Forged Components

Forged Components

Custom Forged Components and Precision Machining Parts Product Description and Process Custom Forged Components and Precision Machining Parts Production process: metal hot forging process (drop forging process) Machining process: CNC machine, machining center, lathe, mill machine, drill machine,...

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Custom Forged Components and Precision Machining Parts

Product Description and Process

Custom Forged Components and Precision Machining Parts

Production process: metal hot forging process (drop forging process)

Machining process: CNC machine, machining center, lathe, mill machine, drill machine, etc.

Surface treatment process: paint coating, electrophoretic coating, electrogalvanizing coating, phosphating, black oxide coating, powder coating, etc.


Product Material and Uses

Normally produce with low carbon steel, medium carbon steel, low alloy steel, such as 1018 steel, 1020 steel, 1035 steel, 1045 steel, 16Mn, 35Mn, 40Mn2, Q235, Q345, A105, 20MnMo, 35Crmo, 42CrMo, 4140 steel, 4340 steel, 8620 steel, etc.

The steel forging products are widely used for auto-car parts, truck parts, train parts, vehicle components, construction machinery components, other machinery components, etc.


Drop forging

Drop forging is a forging process where a hammer is raised and then "dropped" onto the workpiece to deform it according to the shape of the die. There are two types of drop forging: open-die drop forging and closed-die drop forging. As the names imply, the difference is in the shape of the die, with the former not fully enclosing the work piece, while the latter does.


Open-die drop forging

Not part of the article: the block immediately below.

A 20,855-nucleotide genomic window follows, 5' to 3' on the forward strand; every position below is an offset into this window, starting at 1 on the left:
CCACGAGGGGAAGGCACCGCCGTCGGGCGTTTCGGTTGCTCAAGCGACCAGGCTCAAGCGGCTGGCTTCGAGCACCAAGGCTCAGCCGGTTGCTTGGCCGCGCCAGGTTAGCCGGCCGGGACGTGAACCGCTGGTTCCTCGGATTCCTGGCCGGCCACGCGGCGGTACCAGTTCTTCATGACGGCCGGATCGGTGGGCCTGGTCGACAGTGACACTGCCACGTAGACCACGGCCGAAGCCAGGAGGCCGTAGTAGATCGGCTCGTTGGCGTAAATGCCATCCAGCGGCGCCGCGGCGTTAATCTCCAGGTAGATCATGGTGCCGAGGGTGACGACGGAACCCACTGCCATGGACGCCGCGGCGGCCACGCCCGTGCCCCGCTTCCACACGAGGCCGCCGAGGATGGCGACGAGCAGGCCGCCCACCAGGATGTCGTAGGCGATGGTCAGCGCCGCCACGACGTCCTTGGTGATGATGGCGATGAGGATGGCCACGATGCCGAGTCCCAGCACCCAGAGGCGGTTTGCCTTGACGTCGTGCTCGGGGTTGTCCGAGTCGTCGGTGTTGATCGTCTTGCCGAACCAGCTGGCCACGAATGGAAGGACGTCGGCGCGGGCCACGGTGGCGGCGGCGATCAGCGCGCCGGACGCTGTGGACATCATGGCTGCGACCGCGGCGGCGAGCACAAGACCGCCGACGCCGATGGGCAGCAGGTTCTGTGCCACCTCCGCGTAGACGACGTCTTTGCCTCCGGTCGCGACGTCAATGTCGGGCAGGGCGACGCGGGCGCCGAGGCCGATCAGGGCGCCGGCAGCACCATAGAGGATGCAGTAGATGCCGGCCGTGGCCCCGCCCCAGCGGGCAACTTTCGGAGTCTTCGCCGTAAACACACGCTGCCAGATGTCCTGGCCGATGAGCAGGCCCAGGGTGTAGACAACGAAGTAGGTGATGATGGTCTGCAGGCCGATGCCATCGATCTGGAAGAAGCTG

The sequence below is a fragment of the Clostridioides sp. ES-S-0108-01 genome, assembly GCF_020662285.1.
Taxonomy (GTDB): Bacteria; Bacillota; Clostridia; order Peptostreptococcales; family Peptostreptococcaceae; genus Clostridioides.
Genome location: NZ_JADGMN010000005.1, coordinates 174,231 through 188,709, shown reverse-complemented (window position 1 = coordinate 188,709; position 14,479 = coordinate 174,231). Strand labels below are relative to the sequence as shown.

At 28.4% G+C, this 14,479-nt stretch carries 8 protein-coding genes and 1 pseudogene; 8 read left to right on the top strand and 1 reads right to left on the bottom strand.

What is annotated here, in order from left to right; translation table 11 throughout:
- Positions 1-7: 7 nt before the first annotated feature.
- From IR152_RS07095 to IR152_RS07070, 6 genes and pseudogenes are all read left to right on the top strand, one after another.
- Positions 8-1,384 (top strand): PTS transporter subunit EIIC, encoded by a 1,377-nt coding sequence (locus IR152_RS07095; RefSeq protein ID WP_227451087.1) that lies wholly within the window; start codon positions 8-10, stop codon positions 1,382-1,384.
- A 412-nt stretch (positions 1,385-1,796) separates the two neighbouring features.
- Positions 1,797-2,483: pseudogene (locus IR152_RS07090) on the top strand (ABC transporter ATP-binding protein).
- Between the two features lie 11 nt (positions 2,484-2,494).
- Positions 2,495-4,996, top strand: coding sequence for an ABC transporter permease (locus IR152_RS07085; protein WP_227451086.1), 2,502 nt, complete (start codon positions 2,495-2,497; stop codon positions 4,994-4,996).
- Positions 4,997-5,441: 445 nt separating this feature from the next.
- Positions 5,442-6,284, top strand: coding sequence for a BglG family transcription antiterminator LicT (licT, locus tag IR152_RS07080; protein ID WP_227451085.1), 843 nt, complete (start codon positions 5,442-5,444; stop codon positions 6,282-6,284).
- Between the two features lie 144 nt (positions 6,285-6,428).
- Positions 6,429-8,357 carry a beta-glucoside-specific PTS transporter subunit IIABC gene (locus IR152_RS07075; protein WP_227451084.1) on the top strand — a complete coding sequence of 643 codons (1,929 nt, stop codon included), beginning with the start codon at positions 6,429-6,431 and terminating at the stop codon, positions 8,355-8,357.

Open-die forging is also known as smith forging. In open-die forging, a hammer strikes and deforms the work piece, which is placed on a stationary anvil. Open-die forging gets its name from the fact that the dies (the surfaces that are in contact with the work piece) do not enclose the work piece, allowing it to flow except where contacted by the dies. The operator therefore needs to orient and position the workpiece to get the desired shape. The dies are usually flat in shape, but some have a specially shaped surface for specialized operations. For example, a die may have a round, concave, or convex surface or be a tool to form holes or be a cut-off tool.

Open-die forgings can be worked into shapes which include discs, hubs, and blocks, shafts (including step shafts or with flanges), sleeves, cylinders, flats, hexes, rounds, plate, and some custom shapes. Open-die forging lends itself to short runs and is appropriate for art smithing and custom work. In some cases, open-die forging may be employed to rough-shape ingots to prepare them for subsequent operations. Open-die forging may also orient the grain to increase strength in the required direction.


Cogging

"Cogging" is the successive deformation of a bar along its length using an open-die drop forge. It is commonly used to work a piece of raw material to the proper thickness. Once the proper thickness is achieved the proper width is achieved via "edging". "Edging" is the process of concentrating material using a concave shaped open-die. The process is called "edging" because it is usually carried out on the ends of the workpiece. "Fullering" is a similar process that thins out sections of the forging using a convex shaped die. These processes prepare the workpieces for further forging processes.


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